Last weekend, I took the first scenario from the Surf’s Up booklet out to Millenniumcon 14 in Austin, Texas to run two games. I had scheduled the games to run on Saturday afternoon and then the Sunday morning ‘extended slot,’ which would run from 0930-1600. I decided to do this because it seems that at many conventions the four hour time slot is not enough time to come to a conclusion with the game. As we all know, it’s never just the game; it’s also the storytelling and general camaraderie around the table that sometimes drags a game out past the intended time.
The Saturday afternoon game was full, even though we had one person drop out due to illness. I could certainly understand that, having been sick myself the previous week, so I am sending him pictures of the Saturday game. I was afraid that the game was not going to go well at first; for some reason Saturday, I had trouble explaining the game concepts in a way that made sense to me, much less the players (many of whom were new to TFL games). Finally, in frustration I said, “Let’s just start playing and you will pick it up as we go along.”
The US players came on from long edge of the board, stumbling through the jungle for the first couple of turns. Then, they quickly spotted a VC squad dug into a trench right in the middle of the road! This allowed the US to immediately ask for authorization to use their off-board assets. Apparently the District Chief didn’t like this village very much, as the card came up very quickly on the next turn.
At this point the fight was on, and the US forces on this end of the table rapidly began coming off blinds so that they could shoot. Much to their surprise however, the US troops auto-spotted a platoon of Main Force VC in trenches just inside the tree line where they deployed. In the ensuing shootout on the next turn, the US troops got to fire first and applied a lot of shock to the platoon, but not many kills. This was something that would continue throughout the game, with both sides making excellent saving throws resulting in a lot of shock, but few KIAs. After a couple of turns of fire, the VC in the jungle trench routed out of the position and across the road. One of the American commanders decided to pursue the VC across the road in an attempt to capture them in close combat since they were suppressed and carrying a great deal of shock. Much to his surprise, there was another VC platoon across the road, and they caught him with a great shot at close range which resulted in 37 hits on his platoon. Of those 37 hits, only 5 were kills though and 4 of them were on one squad. This put them into Awe, and they dropped their dead and retreated back into the jungle.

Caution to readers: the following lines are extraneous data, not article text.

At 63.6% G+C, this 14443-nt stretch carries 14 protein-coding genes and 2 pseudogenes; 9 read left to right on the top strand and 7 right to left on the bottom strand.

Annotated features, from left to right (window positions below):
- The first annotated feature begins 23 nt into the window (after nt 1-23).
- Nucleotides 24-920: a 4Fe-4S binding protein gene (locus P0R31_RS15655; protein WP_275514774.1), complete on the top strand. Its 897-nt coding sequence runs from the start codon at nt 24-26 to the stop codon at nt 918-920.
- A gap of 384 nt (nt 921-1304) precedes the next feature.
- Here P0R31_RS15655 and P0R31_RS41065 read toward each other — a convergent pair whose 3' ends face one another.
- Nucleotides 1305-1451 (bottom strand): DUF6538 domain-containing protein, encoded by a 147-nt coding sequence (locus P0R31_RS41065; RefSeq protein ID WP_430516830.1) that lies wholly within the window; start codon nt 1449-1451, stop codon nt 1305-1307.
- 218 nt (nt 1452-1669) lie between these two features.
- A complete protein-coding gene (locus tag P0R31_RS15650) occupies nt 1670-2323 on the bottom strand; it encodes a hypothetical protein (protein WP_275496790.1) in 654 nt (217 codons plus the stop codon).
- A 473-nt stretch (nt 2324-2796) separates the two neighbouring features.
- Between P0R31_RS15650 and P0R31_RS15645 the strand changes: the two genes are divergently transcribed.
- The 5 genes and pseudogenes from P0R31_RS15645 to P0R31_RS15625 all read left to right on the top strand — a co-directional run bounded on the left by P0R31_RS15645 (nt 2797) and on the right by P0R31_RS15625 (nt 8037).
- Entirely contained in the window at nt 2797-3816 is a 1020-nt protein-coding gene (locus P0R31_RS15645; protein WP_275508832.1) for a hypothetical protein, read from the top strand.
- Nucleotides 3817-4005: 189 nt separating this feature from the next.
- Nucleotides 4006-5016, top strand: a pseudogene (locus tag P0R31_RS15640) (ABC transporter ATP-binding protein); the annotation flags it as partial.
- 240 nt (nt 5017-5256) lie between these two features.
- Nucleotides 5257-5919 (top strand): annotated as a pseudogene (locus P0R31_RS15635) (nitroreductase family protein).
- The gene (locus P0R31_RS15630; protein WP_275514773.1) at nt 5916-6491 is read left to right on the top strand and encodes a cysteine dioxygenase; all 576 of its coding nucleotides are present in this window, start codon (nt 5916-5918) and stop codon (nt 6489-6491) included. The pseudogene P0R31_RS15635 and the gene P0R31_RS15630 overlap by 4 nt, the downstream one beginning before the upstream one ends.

Luckily for the Americans, it was not an ambush, since the blinds card had already come up earlier in the turn and the second VC platoon had reserved all their dice. Also, by being pinned down where they were, they were able to prevent the VC platoon from coming out and removing the dead US troops. Even with all their shock, they were able to keep up a hot enough fire to prevent any VC units from coming out and engaging them in close combat. They also were able to allow the troops coming up behind them to start searching the huts without interference, and one of the rice caches was found.
Now, the VC player decided to see if he could mess with the US player’s minds, and put out several blinds on the opposite end of the table. The US did not, however, take the bait.
While all this was going on, a half battery of 105mm guns was bombarding the trench in the middle of the road. They had a bit of trouble getting on target at first, but even when they hit a hut with civilians in it, no one was killed. After a few turns of being fired on, the MG squad in that trench succumbed to Shock so they bugged out but were able to take their dead with them. In the last turn of the game, the FO moved the artillery fire into the jungle so as to cover everyone there, and the US forces suffered a critical wound which caused them to mark a position for the Dustoff bird.